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Designing a sailboat that can sail at high speeds is no easy feat. The challenges of such a task are plenty, and one of the biggest ones is instability. Add to that the cavitation issue, and you have a recipe for disaster. That's where Syroco comes in with its unique approach to designing high-speed sailboats that tackle these challenges head-on. By using out-of-the-box designs and incorporating Cadence Fidelity Fine Marine for CFD simulations, Syroco has been able to optimize its sailboat design workflow and achieve record-breaking speeds of up to 80 knots. In this blog post, we will examine the challenges of designing high-speed sailing boats and how Syroco has overcome some of them using its sailboat design optimization workflow.
Have you ever wondered how a sailboat stays upright while gliding through the water with the sails generating the required lift? It turns out that the secret lies in the righting moment—a force that is designed to counteract the heeling moment caused by the wind. To achieve this, boat designers use a variety of techniques, such as hull design, weight distribution, and the addition of keels or hydrofoils. The higher the righting moment, the more wind power the sails can capture, allowing the boat to move faster and more efficiently.
Righting moment diagram
But that's not all—there are even more advanced techniques that can be used to reduce weight and elevate the boat above the water's surface using hydrofoils. And, to counteract the impact of the wind, a leeward S foil can be used. So, the next time you see a sailboat cruising along the water, remember that there's a whole lot of physics that goes into keeping it upright and gliding smoothly through the waves.
As mentioned before, instability is a significant challenge that needs to be addressed while designing high-speed boats. Along these lines, designers must consider habitation concerns, such as how to make the boat comfortable and livable for those on board.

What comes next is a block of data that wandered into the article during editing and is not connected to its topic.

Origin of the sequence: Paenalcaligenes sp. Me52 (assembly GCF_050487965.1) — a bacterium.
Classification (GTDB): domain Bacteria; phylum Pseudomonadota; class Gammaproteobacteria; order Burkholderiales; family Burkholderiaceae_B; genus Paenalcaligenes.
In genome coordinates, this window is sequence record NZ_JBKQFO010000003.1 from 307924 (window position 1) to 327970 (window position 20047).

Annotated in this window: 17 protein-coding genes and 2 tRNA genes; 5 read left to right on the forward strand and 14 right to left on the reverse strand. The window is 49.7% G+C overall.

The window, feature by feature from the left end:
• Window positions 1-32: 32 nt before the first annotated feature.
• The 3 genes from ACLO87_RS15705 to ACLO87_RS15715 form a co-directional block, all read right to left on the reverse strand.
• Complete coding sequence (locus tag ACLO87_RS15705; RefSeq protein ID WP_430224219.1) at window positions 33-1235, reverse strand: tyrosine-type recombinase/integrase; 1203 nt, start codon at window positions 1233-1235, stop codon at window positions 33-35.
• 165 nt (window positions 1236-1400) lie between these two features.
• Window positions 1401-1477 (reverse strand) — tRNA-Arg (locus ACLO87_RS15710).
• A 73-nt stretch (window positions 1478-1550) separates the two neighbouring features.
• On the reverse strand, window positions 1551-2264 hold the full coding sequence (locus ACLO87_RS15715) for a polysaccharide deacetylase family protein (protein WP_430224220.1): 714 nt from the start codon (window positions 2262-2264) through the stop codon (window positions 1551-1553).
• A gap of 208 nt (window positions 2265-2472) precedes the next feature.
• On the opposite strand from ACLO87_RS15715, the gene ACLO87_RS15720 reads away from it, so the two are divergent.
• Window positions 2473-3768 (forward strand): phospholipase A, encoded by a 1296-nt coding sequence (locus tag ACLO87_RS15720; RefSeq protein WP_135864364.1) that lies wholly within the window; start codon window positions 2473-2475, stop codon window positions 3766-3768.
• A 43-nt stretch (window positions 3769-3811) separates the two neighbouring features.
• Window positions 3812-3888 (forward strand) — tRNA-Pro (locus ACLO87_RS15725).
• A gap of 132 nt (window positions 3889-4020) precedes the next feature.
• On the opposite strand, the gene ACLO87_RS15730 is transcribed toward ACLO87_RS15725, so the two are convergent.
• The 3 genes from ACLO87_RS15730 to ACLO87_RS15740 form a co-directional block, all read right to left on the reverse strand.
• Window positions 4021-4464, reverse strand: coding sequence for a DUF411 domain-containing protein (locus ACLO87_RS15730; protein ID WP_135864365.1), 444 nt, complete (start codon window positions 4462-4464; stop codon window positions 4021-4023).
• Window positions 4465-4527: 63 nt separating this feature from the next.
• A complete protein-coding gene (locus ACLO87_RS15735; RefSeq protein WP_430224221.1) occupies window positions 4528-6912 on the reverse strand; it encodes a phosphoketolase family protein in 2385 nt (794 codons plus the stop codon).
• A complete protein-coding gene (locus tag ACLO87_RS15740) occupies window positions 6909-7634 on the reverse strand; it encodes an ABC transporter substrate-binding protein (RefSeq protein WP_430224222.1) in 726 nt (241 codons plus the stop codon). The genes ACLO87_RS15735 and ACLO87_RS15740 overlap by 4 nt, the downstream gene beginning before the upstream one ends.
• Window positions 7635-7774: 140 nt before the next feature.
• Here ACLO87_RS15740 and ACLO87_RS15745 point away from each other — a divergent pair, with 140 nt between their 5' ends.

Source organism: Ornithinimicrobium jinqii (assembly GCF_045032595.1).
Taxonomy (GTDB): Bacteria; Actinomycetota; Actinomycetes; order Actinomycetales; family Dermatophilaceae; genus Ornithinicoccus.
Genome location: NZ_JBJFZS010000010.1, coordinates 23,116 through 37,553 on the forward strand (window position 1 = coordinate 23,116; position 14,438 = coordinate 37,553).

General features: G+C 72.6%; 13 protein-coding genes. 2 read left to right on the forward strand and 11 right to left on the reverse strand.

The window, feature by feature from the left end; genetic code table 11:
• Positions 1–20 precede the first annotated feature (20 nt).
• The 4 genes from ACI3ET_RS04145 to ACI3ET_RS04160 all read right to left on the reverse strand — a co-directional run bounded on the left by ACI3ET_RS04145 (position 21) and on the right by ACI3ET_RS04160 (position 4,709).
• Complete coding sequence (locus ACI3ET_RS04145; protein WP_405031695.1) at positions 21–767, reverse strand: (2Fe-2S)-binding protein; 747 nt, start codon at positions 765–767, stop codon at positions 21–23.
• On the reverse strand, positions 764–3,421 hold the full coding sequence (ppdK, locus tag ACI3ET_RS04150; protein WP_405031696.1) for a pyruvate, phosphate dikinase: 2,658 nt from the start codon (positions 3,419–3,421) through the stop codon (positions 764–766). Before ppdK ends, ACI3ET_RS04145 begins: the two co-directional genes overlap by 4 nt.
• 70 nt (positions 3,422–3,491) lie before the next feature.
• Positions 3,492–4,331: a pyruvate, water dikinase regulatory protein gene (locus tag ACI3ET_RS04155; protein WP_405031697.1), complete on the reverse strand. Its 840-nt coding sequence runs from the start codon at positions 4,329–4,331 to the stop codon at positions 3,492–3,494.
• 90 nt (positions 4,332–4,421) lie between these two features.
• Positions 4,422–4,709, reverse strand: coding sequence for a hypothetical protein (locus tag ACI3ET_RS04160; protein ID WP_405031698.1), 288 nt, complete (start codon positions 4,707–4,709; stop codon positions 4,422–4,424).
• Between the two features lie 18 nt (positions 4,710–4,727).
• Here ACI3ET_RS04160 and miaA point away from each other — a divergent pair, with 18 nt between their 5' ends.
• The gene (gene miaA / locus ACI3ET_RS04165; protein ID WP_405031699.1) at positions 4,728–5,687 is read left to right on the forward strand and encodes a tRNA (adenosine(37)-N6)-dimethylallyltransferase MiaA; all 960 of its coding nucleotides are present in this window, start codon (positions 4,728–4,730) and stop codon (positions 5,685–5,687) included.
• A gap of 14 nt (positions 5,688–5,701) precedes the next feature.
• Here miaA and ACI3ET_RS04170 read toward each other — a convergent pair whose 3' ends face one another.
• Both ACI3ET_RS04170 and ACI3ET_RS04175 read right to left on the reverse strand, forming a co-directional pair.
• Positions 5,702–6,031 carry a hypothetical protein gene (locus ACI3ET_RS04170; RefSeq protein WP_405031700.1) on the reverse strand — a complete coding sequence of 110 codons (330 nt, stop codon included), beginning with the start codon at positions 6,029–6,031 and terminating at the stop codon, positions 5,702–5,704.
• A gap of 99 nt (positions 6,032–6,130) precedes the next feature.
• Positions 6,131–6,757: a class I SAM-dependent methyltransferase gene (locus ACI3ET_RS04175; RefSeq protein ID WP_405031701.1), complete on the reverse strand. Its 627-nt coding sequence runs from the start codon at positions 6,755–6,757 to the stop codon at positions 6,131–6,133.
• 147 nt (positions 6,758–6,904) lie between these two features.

And if that's not enough to contend with, there's also the issue of cavitation. This occurs when a hydrofoil travels at high speeds, causing a decrease in pressure along the leading edge. As a result, water vaporizes, forming air bubbles or cavities that can wreak havoc on the boat's efficiency. It's a transient effect that's difficult to model accurately, making it more challenging for designers to address.
Super-cavitating vs. sub-cavitating NACA profiles
Syroco's sailboat design is a revolutionary deviation from the conventional sailboats. Their innovative approach solves the problem of the righting moment by ingeniously aligning forces. The kite produces upward force while the hydrofoil submerges the boat, thus creating a perfect balance of forces. No need for conventional foils. Both the kite and hydrofoil can be adjusted to achieve high speeds without any hassle. Syroco has set a remarkable goal of achieving a top speed of 80 knots or 150 km/h, which is much faster than the current speed record of 65 knots. This design is a significant breakthrough in sailboat engineering and brings enormous potential for speed and efficiency.
Syroco Moonshot Schematic
Sailboat design optimization workflow